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# Open Online R Stream (https://www.wvbauer.com/doku.php/live_streams)
#
# By: Wolfgang Viechtbauer (https://www.wvbauer.com)
# Date: 2023-10-26
#
# Topic(s):
# - Regression and Other Stories (https://avehtari.github.io/ROS-Examples/)
# - Section(s): 4.3
#
# last updated: 2024-02-15
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### 4.3: Bias and unmodeled uncertainty
## Bias in estimation
# according to recent data, men in the US watch around 3 hours, women around
# 2.5 hours of television per day; hence, in the population, the mean number
# of hours watched by men and women combined (where there is an equal number
# of men and women) is 2.75; this is the population mean we want to estimate
pop.mean <- 0.5 * 3.0 + 0.5 * 2.5
pop.mean
# now let's simulate the situation where we take a sample of n=200 but women
# are more willing to participate and hence are over-represented in the sample
# (150 women, 50 men); let's assume that number of hours watched is normally
# distributed within each group with a standard deviation of 0.5 (technically,
# we could get a negative value for some participants, but the chance of this
# happening is very small, so we will ignore this issue); we then compute the
# mean number of hours for the 200 participants; we repeat this process 100000
# times, in essence generating the sampling distribution of the mean
set.seed(1234)
means <- replicate(100000, {
hrs.m <- rnorm( 50, mean=3.0, sd=0.5)
hrs.w <- rnorm(150, mean=2.5, sd=0.5)
mean(c(hrs.m, hrs.w))
})
# look at the sampling distribution of the mean
hist(means, main="Sampling Distribution of the Mean", breaks=50)
# sidenote: since the sum of normally distributed variables is still normal
# (https://en.wikipedia.org/wiki/Sum_of_normally_distributed_random_variables)
# (which is also true if the variables have different means and/or standard
# deviations), the sampling distribution of the mean above is also exactly
# normal (and this will be true irrespective of the sample size, so we do not
# even need the CLT for the sampling distribution to become normal)
# add the population mean as a vertical line to the histogram
abline(v=pop.mean, lwd=5)
# show that the sample mean is a biased estimator of the population mean
mean(means)
# add the mean of the sample means as a vertical line to the histogram
abline(v=mean(means), lwd=5, lty="dotted")
# in fact, given the above, we know that the mean of the means in the sampling
# distribution is equal to the following weighted mean (the slight discrepany
# arises because we 'only' simulated 100000 means)
(50 * 3.0 + 150 * 2.5) / 200
# compute the standard error of the mean
sd(means)
# if we weight the values of the men and women appropriately (i.e., by the
# inverse of the sampling probabilities times the known proportions in the
# population), then the mean of these weighted values provides an unbiased
# estimate of the population mean
means <- replicate(100000, {
hrs.m <- rnorm( 50, mean=3.0, sd=0.5)
hrs.w <- rnorm(150, mean=2.5, sd=0.5)
#0.5 * mean(hrs.m) + 0.5 * mean(hrs.w)
mean(c(4/1*0.5*hrs.m, 4/3*0.5*hrs.w))
})
# look at the sampling distribution of the mean
hist(means, main="Sampling Distribution of the Mean", breaks=50)
# add the population mean as a vertical line to the histogram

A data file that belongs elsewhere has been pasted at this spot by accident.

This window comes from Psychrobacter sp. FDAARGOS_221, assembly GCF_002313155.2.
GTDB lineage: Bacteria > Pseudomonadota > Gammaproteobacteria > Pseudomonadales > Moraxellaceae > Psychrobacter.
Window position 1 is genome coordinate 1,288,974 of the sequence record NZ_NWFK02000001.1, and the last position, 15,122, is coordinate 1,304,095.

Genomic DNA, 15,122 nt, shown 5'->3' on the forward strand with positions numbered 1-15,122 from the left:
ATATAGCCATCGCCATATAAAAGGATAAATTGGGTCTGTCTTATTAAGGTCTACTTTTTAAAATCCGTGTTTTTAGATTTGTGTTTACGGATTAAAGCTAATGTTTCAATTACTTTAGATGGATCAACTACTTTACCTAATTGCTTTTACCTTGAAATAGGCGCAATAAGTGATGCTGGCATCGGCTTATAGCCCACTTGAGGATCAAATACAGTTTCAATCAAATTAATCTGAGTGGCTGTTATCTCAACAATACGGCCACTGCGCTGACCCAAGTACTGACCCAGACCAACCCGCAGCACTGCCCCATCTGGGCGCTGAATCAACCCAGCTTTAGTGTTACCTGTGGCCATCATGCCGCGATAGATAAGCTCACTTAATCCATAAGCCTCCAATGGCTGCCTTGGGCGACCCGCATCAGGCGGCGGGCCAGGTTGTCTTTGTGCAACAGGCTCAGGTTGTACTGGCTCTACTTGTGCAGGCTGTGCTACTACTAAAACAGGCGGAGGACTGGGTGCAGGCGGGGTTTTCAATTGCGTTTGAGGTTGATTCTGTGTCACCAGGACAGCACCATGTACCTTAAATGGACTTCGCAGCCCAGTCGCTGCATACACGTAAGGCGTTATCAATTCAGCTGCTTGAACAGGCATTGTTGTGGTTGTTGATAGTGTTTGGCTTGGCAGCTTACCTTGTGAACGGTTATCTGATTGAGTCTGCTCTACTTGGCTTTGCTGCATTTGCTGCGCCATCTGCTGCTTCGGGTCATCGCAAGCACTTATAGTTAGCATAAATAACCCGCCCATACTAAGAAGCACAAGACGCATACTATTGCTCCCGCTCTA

abline(v=pop.mean, lwd=5)
# show that the sample mean is now an unbiased estimator of the population mean
mean(means)
# compute the standard error of the mean
sd(means)
# note that the mean of the weighted data has a larger standard error, so
# while it is now unbiased, it is a less precise estimator
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## Adjusting inferences to account for bias and unmodeled uncertainty
# simulate the observed proportion of support for a candidate under a binomial
# model 10000 times, assuming that the true probability of support is 0.52
props <- replicate(10000, mean(rbinom(60000, 1, 0.52)))
# sidenote: the above is equivalent to rbinom(10000, 60000, 0.52) / 60000
# (which is much faster), but the above generalizes more easily to the
# scenario described further below
# look at the sampling distribution of the proportion
hist(props, main="Sampling Distribution of the Proportion", breaks=50)
# add the true proportion as a vertical line to the histogram
abline(v=0.52, lwd=5)
# as we can see, under this model, there is virtually no chance of ever seeing
# a proportion that is below 0.5, since the SE of the proportions is so low
# compute the mean and standard error of these proportions
mean(props)
sd(props)
# this is not a realistic model for such a poll, since it assumes a single
# fixed probability of support
# now we do 100 polls with n=600, where the true probability of support varies
# across polls; say these probabilities come from a beta distribution
# (https://en.wikipedia.org/wiki/Beta_distribution) with parameters alpha=1.56
# and beta=1.44, so the mean is still 0.52 (using a beta distribution to
# simulate the probabilities as these will automatically be between 0 and 1);
# we then compute an overall proportion across these 100 polls
props <- replicate(10000, {
props100 <- replicate(100, mean(rbinom(600, 1, rbeta(1,1.56,1.44))))
mean(props100)
})
# examine the sampling distribution
hist(props, main="Sampling Distribution of the Proportion", breaks=50)
# add the true proportion as a vertical line to the histogram
abline(v=0.52, lwd=5)
# compute the mean and standard error of these proportions
mean(props)
sd(props)
# now we see additional variability in the (overall) proportions, which is
# much more realistic
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